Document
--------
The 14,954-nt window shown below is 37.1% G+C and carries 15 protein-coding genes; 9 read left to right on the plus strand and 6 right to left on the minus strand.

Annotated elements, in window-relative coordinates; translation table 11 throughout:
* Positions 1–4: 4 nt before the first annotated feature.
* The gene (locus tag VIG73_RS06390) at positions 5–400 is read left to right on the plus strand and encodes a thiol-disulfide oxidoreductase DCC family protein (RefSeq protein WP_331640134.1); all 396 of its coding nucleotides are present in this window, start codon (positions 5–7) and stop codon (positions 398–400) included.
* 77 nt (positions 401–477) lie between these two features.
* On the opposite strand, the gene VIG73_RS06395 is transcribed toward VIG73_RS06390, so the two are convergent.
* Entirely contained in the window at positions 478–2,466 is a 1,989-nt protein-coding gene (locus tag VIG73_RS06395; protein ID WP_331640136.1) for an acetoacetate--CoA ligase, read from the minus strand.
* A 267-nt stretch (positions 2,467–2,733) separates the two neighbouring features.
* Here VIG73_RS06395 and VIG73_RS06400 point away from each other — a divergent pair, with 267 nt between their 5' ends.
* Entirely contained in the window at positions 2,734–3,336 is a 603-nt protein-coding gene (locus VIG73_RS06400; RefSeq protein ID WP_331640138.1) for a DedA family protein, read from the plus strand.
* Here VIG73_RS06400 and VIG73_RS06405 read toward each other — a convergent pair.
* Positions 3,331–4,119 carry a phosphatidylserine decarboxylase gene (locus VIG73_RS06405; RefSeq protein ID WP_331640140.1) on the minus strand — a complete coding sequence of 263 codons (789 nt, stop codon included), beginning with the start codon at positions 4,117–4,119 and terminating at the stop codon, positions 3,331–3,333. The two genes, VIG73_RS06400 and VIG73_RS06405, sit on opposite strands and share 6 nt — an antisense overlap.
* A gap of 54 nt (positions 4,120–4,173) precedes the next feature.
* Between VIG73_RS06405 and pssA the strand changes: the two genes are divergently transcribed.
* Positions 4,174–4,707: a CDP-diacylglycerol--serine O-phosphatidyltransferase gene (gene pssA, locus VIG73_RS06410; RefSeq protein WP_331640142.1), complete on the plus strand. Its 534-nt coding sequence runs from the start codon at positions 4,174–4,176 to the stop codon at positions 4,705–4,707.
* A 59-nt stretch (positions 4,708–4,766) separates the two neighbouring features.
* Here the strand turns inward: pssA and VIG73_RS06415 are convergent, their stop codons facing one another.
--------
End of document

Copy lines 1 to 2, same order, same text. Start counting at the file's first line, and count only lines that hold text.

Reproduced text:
The 14,954-nt window shown below is 37.1% G+C and carries 15 protein-coding genes; 9 read left to right on the plus strand and 6 right to left on the minus strand.

Annotated elements, in window-relative coordinates; translation table 11 throughout: